For the past few years, the specification of a heating system for an off-gas grid development has not been simple. Traditional oil or LPG boilers are not hugely favoured by purchasers. House builders aren’t that keen either as their presence complicates compliance with increasingly stringent building regulations. What to do? Many house builders have gambled with air source heat pumps, a technology which not only disfigures the appearance of the property but also often requires planning permission to safeguard against noise disturbance at neighbouring properties. Worse, their efficiency has often not matched expectations which is hardly surprising given the fanciful performance claims bandied around by some manufacturers and the somewhat generous ERP test regime. And there are inevitable concerns about reliability and durability given the appliance must be continuously exposed to the elements. All in all, it isn’t a great solution.
In desperation, some developers have even embraced communal LPG systems which impose hideous running costs and emit far more carbon than the leading providers would have you believe. Claiming to be ‘greener’ than an oil boiler is hardly an endorsement for the widespread use of LPG! The proposed carbon intensity factors for SAP 10 demonstrate that a ground source heat pump would emit less than one quarter the carbon of a LPG boiler. Running costs would be less than half. The leading LPG provider may have some marketing muscle but they promote a fuel that must be quickly condemned to history.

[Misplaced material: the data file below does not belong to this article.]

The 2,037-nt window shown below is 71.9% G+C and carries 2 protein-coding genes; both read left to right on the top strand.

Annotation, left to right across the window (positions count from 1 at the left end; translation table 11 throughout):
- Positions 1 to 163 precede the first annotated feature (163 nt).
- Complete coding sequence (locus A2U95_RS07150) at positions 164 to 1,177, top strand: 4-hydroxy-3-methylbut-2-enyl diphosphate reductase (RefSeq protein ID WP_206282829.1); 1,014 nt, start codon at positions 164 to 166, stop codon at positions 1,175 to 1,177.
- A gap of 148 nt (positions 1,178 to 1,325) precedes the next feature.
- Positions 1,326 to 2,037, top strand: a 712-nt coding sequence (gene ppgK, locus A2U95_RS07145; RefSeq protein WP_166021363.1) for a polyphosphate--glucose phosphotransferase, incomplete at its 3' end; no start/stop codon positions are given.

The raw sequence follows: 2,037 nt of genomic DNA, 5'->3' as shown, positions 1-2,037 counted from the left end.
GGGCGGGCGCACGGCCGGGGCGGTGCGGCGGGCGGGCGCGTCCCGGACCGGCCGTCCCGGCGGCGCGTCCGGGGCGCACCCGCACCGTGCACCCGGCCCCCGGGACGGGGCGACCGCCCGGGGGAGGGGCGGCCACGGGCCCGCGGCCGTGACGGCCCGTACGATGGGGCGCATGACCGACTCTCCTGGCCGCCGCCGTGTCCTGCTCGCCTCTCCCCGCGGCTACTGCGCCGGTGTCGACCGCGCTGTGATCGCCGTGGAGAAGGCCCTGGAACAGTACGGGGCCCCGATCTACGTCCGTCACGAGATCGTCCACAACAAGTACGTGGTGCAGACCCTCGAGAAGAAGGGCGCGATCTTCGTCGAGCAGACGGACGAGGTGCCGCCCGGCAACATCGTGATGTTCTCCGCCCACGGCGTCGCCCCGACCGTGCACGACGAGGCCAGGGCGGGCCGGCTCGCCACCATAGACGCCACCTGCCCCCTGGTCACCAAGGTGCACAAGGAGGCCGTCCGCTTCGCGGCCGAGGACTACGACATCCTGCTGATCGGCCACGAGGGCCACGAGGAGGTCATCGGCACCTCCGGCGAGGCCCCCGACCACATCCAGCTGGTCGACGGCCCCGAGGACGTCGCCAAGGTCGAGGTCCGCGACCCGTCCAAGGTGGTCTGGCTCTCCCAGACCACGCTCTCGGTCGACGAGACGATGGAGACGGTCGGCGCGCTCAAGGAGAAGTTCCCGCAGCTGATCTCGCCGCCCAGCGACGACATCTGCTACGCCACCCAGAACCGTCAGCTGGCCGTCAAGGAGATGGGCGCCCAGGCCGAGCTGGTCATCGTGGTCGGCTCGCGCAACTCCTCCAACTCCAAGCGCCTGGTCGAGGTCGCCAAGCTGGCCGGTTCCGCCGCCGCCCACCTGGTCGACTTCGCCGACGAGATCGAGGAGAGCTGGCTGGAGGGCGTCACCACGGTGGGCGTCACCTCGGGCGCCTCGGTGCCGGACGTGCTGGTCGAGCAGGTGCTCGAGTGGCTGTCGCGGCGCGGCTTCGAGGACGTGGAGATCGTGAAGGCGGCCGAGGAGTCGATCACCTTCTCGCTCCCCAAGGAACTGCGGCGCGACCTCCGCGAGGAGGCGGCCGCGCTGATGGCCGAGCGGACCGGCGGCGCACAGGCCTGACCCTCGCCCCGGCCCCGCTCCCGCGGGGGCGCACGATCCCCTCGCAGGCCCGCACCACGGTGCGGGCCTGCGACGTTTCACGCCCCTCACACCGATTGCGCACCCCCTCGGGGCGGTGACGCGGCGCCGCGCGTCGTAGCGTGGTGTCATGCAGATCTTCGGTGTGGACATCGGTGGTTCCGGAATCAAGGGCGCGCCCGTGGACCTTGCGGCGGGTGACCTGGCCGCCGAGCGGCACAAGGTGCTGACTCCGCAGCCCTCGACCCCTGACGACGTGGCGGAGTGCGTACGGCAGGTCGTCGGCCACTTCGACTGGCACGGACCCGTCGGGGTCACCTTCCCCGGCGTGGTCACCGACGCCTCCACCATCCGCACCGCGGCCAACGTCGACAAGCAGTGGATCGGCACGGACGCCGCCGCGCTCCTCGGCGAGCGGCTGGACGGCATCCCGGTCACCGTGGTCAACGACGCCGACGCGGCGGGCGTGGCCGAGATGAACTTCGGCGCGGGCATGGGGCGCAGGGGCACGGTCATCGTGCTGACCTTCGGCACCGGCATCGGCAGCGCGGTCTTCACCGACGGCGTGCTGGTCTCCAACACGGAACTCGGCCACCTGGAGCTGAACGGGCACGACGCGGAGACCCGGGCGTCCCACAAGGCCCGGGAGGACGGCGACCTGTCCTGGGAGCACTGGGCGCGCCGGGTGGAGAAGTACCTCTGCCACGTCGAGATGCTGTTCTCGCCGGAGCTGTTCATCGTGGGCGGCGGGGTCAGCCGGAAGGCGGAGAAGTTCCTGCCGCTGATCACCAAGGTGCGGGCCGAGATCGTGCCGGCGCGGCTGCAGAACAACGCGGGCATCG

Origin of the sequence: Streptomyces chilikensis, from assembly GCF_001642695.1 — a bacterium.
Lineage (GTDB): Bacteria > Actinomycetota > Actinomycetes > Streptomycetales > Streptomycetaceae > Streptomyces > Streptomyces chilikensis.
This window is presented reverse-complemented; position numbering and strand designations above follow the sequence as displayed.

Of course, ground source heat pumps would offer the lowest running costs, maintenance costs and carbon emissions. Aren’t they the obvious answer? History tells us they have rarely been considered primarily because of the added cost of the ground array, typically a borehole for a new build dwelling given the modest size of most gardens. Thankfully, this will all now change as recent refinements to the Renewable Heat Incentive mean the ground arrays can be provided at zero cost to the house builder. Yes, no cost at all. In other words, ground source heat pumps are now no more expensive than air source variants so why would anybody ever chose the less efficient option?
Interestingly, many house builders are not even aware that subsidy support is available for new build residential developments. To be clear, the non-domestic RHI provides financial support for individual ground source heat pump installations (at each dwelling) that are served by a shared ground array as this system architecture is regarded as district heating. More importantly, the RHI income is now based upon the deemed heat consumption at each dwelling (taken from the EPC) which is the key change that has encouraged funders to provide no-cost ground arrays: they are now certain of their income and realise the asset – the underground array – will have modest and very predictable maintenance costs.